In search of cultural identity: Roof decorations on vernacular architecture in Hong Kong

So Mui MA

Research output: Contribution to conferencePaper


This paper addresses the issue of cultural identity of Hong Kong, through studying the characteristics of roof decorations and making comparison with those from neighbouring regions. Three major types of roof decorations are identified. It is discovered that their formal qualities are related to their functions. Influence by traditions from Mainland China is apparent but slight modification is recognized. Most of the historical buildings have some unity in style. They were built before Hong Kong became a British Colony. Those built under the period of British Government have developed some individual qualities according to the interest and philosophies of the institution. Approaches, such as transformation or replacement of existing images, adjustment of order of hierarchy and retrieval of high ancient culture, have been adopted rather than being one of mere assimilation. Integration of the Chinese and Western culture could be found in some buildings that were built in the early colonial years.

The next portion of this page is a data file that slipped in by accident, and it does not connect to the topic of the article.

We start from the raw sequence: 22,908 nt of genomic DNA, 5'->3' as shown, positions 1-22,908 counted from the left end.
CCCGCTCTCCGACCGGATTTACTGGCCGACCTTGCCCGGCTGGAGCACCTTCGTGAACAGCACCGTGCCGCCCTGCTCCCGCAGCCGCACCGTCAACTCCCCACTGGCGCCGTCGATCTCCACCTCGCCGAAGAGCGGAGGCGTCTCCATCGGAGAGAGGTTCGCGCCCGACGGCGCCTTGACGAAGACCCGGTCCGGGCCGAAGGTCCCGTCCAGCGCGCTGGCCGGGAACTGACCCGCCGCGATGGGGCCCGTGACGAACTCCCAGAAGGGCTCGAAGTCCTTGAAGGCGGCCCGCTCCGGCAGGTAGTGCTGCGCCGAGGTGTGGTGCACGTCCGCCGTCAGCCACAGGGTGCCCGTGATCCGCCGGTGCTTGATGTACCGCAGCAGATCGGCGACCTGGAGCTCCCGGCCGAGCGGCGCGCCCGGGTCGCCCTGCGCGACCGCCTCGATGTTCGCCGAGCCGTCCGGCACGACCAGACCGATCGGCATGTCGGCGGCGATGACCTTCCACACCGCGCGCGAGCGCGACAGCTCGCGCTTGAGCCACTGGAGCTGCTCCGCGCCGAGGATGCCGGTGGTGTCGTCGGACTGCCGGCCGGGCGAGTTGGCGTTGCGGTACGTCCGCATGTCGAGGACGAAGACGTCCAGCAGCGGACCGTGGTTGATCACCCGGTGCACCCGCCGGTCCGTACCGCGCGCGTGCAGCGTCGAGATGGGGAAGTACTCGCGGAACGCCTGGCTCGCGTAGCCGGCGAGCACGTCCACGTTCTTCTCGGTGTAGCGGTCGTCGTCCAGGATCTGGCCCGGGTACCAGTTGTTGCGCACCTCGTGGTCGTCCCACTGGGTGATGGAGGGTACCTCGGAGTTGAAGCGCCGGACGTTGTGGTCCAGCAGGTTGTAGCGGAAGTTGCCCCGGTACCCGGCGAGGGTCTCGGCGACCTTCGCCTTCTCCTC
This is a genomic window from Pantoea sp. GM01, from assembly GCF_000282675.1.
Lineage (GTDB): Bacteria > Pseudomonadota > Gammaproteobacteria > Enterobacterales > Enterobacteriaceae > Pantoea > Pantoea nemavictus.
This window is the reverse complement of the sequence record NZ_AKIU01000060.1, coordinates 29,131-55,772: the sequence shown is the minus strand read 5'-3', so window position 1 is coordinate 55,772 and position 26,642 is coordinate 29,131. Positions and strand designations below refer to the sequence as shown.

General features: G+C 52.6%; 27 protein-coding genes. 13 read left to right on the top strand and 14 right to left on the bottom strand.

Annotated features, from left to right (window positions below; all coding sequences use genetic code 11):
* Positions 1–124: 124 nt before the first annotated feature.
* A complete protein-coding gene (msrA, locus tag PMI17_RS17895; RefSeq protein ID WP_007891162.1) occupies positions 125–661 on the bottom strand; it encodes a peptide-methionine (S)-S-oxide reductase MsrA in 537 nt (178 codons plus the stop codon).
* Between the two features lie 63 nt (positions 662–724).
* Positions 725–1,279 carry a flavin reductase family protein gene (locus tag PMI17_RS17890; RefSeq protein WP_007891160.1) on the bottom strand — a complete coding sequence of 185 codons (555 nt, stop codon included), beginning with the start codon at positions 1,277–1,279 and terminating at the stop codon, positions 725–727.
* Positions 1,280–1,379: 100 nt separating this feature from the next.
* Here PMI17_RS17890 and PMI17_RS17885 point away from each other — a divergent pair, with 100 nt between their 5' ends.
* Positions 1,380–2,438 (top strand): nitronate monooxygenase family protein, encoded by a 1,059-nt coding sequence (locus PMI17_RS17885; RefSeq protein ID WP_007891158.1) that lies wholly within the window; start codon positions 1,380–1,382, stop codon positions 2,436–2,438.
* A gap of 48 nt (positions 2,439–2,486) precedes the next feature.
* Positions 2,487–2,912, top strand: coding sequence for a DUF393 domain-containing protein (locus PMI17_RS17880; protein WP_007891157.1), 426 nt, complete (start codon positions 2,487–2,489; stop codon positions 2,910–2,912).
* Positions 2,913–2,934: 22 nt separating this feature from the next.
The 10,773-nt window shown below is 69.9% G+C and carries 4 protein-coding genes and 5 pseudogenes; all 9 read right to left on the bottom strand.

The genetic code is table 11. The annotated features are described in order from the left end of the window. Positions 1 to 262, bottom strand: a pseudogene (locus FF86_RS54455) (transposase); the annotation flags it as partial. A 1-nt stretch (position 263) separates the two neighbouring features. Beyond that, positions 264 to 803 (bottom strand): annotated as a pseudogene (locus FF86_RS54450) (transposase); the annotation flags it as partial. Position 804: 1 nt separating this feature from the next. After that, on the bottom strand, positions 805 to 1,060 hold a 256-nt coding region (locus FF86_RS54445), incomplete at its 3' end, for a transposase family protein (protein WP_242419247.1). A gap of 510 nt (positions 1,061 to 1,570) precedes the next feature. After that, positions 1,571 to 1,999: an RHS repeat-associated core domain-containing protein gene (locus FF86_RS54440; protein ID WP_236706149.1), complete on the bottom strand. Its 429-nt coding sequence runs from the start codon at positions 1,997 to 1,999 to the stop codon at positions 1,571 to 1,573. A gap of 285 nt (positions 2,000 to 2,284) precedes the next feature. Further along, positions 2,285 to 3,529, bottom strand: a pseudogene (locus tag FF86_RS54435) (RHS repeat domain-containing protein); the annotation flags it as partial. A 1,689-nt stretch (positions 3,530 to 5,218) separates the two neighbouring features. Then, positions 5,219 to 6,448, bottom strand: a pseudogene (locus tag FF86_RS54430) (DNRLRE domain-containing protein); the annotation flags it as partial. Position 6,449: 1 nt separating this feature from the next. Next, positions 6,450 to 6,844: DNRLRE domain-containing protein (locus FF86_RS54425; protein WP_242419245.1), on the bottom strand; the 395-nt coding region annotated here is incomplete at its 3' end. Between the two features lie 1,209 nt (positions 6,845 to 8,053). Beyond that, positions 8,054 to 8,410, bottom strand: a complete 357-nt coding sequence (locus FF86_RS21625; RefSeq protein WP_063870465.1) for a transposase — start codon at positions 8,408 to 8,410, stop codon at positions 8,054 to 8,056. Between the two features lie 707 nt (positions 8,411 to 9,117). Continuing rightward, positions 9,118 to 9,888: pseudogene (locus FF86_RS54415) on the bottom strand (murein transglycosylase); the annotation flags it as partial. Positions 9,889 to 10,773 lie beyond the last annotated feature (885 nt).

Original languageEnglish
Publication statusPublished - Jan 2001


Hong Kong
Cultural Identity
Vernacular Architecture
Mainland China
British Colonies
Chinese Culture
Ancient Cultures
Western Culture
British Government
Historical Buildings


Ma, S. M. (2001, January). In search of cultural identity: Roof decorations on vernacular architecture in Hong Kong. Paper presented at the 2001 Pacific Neighborhood Consortium Annual Conference and Joint Meetings, Hong Kong, China.